Irish Soda Bread

Are you still recovering from yesterday? I must admit, it isn’t a holiday that we celebrate in any special way, except that every March I get the urge to bake a loaf of soda bread and drink a Shamrock shake*.

liveseasoned_spring2014_sodabread_baked_wmFor the longest time I baked a basic soda bread sometimes with raisins sometimes without, either way not giving it much thought. Then I tasted an out-of-this world loaf from La Farine in Oakland, and ever since I’ve been on a mission to recreate it. La Farine’s version contains caraway seeds (something I never thought to include), raisins, and, at least to my tongue, it tasted sweeter than what I was accustomed to.

I haven’t been able to find a recipe for their bread, so I’ve made do with sampling from recipes I’ve found online. Today’s recipe is a variation of one found on Whipped. And remember, we usually include some tips and tricks at the end of the recipe, so read it in its entirety before starting.


  • 4 cups flour
  • 1/3-1/2 cup sugar
  • 1 Tbsp baking powder
  • 1/2 tsp baking soda
  • 1 tsp salt
  • 1 Tbsp caraway seeds
  • 1 1/2 Tbsp orange (or lemon) zest
  • 3/4 cup raisins
  • 3/4 cup cold butter
  • 1 cup plus 2 Tbsp buttermilk
  • egg wash: 1 egg + 1 Tbsp water + pinch of salt



  • Preheat the oven to 350F and line a baking sheet with parchment paper or a silicone mat.
  • In a large bowl, whisk together the flour, sugar, baking powder, baking soda, and salt. Stir in the caraway seeds, raisins, and zest.
  • Cut your butter into 1/2 inch segments and add it to the dry ingredients. Using a pastry cutter or the paddle attachment on a stand mixer, incorporate the butter until the mixture becomes mealy.
  • Add 3/4 cup of the buttermilk, missing it in for about 30 seconds. Scrape down the bowl, making sure to incorporate the dry ingredients that remain. Add enough additional buttermilk until the dough holds together. I used the full quantity of buttermilk, but you may use more or less depending upon humidity and how arid your ingredients are.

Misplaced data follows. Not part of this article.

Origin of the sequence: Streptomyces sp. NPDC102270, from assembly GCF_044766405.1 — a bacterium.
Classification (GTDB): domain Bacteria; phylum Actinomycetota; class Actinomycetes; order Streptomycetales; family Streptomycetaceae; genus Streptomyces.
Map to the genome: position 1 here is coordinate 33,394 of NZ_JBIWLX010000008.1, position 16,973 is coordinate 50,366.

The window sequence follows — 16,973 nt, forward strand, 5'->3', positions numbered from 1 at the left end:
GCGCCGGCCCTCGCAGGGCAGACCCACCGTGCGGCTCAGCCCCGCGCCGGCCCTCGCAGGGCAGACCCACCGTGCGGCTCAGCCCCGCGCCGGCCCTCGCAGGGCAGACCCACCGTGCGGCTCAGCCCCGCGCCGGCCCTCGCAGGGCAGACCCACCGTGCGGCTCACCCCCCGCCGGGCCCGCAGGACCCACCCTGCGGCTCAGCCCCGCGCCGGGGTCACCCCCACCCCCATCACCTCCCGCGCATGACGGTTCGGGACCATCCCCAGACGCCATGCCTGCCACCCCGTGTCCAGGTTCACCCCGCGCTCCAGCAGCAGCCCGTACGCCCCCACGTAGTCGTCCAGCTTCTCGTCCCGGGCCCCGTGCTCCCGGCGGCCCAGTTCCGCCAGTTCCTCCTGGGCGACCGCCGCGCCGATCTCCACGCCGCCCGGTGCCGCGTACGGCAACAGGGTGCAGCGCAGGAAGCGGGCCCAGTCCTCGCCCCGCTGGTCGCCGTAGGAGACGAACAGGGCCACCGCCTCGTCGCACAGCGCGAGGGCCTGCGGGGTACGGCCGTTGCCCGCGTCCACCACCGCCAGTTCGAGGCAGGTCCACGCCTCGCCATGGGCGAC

• Turn the dough out onto a lightly floured surface and form into two evenly-sized disks. Score the loafs into quarters and brush  with the egg wash.
  • Bake the bread for 20-25 minutes, it should be a light brown with a shiny finish when done.

Tips and Tricks

  • If you don’t have buttermilk, you can substitute with regular milk and 1 Tbsp white vinegar or lemon juice. Mix it together and let it stand for 5 minutes before using in the recipe.
  • The original recipe called for 1/3 cup sugar, but in trying to recreate the sweetness of La Farine’s bread, I increased it to 1/2 cup. Either will work depending upon your preference.
  • The original recipe called for orange zest. I would have loved to use it, but alas, I didn’t have any fresh citrus in the house. I did, however, have some dried lemon rind that I rehydrated and used. It was delicious, but I’m craving another loaf with the orange zest.
  • Sarah here: If you’re like me and you don’t own a pastry cutter or stand mixer, hold a butter knife in each hand and cut in the butter that way.

Soda bread is such an easy bread to make, no waiting for the dough to rise or kneading required. It’s delicious hot from the oven, and even better with a pat of butter. If you have the urge to bake, I hope you’ll give this recipe a try!

*Back to the Shamrock Shake. I’m not talking about this disgustingly sweet new version that looks to be 90% neon green syrupy goop, but the old one of my childhood that was a perfectly minted shake (and even if it wasn’t made from 100% ice cream, milk, and mint, it was a good imitation). This may be the year I finally break down and make my own. [insert tiny Sarah on your shoulder chanting dooo it, dooo it!] 
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4 thoughts on “Irish Soda Bread

  1. The Chew had a great recipe that you can access on line. The featured baker cut her loaf into 5 sections, like scones, before baking….came out crisp but tender on the inside. She also put the soda into the buttermilk and let it set while she mixed the dry ingredients…she felt it was key to thoroughly hydrate the soda. When I actually make my loaf, I’ll let you know what I think.

  2. I just got word from a true Irish lass that if you want proper Irish soda bread you’ve got to use currants instead of raisins. Something to try next time. Judging from her reaction, it will make all the difference!

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